Goo, J., Yim, M.-S., & Kim, D. J. (2013). A path way to successful management of individual intentions to security compliance: A role of organizational security climate. Paper presented at Hawaii International Conference on System Sciences.

Graham, J.R., & Harvey, C.R. (2001). The theory and practice of corporate finance: Evidence from the field. Journal of Financial Economics, 60(2), 187-243. doi:

Griffin, M.A., & Neal, A. (2000). Perceptions of safety at work: A framework for linking safety climate to safety performance, knowledge, and motivation. Journal of Occupational Health Psychology, 5(3). 347-358. doi:

Grote, G. (2007). Understanding and assessing safety culture through the lens of organizational management of uncertainty. Safety Science, 45(6), 637-652. doi:

Hiller, J. S. (2010). The regulatory framework for privacy and security. In J. Hunsinger, L. Klastrup, & M. Allen (Eds.) International Handbook of Internet Research (pp. 251–265). Dordrecht: Springer.

Ilvonen, I.(2011). Information Security Culture or Information Safety Culture-What do words convey? Paper presented at the 10th European Conference on Information Warfare and Security, The Institute of Cybernetics at the Tallinn University of Technology, Tallinn, Estonia. Academic Confereeces International Limited, 148-154.

Jaafar, I.N.,& Ajis, A. (2013). Organizational climate and individual factors effects on information security compliance behaviour. International Journal of Busines and Social Science, 4(10), 118-130.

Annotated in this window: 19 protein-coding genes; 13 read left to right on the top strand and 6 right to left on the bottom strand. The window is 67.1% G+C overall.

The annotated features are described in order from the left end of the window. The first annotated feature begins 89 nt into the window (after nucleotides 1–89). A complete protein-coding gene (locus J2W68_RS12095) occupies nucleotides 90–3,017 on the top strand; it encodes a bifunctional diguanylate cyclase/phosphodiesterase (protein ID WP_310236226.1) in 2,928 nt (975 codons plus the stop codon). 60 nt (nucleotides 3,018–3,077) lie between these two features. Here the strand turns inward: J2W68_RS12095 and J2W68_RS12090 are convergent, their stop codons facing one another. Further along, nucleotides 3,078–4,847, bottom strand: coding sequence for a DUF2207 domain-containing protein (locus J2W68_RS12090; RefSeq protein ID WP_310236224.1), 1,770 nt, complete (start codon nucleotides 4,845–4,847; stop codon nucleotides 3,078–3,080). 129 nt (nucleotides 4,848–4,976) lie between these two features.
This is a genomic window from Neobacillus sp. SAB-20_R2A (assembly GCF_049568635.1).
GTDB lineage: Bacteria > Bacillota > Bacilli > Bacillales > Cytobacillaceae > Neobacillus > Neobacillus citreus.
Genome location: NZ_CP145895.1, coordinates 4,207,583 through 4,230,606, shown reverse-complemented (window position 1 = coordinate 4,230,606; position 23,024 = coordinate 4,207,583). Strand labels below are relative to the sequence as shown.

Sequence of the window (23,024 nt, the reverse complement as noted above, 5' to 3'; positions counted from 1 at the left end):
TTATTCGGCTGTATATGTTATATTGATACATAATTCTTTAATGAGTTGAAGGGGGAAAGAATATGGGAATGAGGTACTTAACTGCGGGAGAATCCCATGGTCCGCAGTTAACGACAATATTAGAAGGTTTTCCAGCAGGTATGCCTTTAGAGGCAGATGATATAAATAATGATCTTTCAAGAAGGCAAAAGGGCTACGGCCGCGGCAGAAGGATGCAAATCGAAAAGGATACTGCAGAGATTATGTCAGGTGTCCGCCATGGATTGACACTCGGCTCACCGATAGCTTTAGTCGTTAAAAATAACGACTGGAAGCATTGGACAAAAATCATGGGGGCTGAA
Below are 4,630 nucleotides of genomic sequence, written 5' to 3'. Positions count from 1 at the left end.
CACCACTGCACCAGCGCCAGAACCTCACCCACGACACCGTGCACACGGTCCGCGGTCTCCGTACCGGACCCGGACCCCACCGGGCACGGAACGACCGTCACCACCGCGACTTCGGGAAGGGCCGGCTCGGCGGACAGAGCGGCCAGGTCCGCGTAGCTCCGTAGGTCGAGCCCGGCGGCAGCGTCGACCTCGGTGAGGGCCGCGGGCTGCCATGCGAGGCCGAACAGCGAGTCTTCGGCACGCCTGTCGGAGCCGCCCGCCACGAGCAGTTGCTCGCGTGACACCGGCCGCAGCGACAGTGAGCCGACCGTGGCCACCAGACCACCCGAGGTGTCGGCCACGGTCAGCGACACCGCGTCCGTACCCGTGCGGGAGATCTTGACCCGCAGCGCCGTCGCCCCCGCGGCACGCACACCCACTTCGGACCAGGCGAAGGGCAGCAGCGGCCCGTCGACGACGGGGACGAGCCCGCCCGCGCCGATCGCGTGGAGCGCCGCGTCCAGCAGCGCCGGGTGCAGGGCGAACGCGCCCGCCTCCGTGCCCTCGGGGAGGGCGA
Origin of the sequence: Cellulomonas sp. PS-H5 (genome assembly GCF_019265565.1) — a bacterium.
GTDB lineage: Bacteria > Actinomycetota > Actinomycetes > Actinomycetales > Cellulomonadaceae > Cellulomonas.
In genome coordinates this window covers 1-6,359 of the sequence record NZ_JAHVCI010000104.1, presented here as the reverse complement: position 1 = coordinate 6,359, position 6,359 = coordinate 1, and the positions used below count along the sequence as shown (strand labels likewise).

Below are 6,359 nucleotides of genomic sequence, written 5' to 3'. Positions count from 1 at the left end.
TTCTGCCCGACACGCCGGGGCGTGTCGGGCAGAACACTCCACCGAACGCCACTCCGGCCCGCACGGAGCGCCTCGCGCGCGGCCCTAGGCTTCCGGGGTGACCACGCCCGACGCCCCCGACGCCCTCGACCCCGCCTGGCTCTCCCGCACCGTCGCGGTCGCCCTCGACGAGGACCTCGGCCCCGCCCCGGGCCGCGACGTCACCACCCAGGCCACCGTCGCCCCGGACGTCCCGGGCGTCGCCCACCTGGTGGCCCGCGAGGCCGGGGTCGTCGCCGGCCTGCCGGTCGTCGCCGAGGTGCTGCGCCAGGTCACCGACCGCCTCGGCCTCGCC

Kaleem, A. & Ahmad, S. (2008). Bankers’ perception of electronic banking in Pakistan. Journal of Internet Banking and Commerce 13(1), 1-16.

Kamp, J. (2001). It’s time to drag behavioral safety into the cognitive era. Professional Safety, October, 30-34.

Nasution, M, F, F, A. (2012). Institutionalization of information security: Case of the Indonesian banking sector (Unpublished doctoral dissertation). Virginia Commonwealth University, Richmond, Virginia.

Reason, J. (2000). Human error: Models and management. BMJ, 320(7237), 768-770. doi:

Saint-Germain, R. (2005). Information security management best practice based on ISO/IEC. 17799. The international information security standard provides a framework for ensuring business continuity, maintaining legal compliance, and achieving a competitive edge at the core. Information Management Journal, 39(4). 60-62.

Schou, C. D., & Trimmer, K. J. (2004). Information assurance and security. Journal of Organizational and End User Computing, 16(3), 1-13.

Shrivastava, S., Sonpar, K., & Pazzaglia, F. (2009). Normal Accident Theory versus High Reability Theory: A resolution and call for an open system view of accidents. Human Relations, 62(9), 1357-1390. doi:

Stanton, J.M., Stam, K.R., Mastrangelo, P., & Jolton, J. (2005). Analysis of end user security behaviors. Computer & Security, 24(2), 124-133. doi:

Vroom, C., & Von Solms, R. (2004). Towards information security behavioural compliance. Computers & Security, 23(3), 191-198. doi:

Willig, C. (2008). Introducing qualitative research in psychology (2nd ed.). Berkshire: Open University Press.

Zacharatos, A., Barling, J., & Iverson, R. D. (2005). High-performance work systems and occupational safety. Journal of Applied Psychology, 90(1), 77–93. doi:


  • There are currently no refbacks.

Copyright (c) 2020 Gadjah Mada Journal of Psychology (GamaJoP)

Creative Commons License
This work is licensed under a Creative Commons Attribution-ShareAlike 4.0 International License.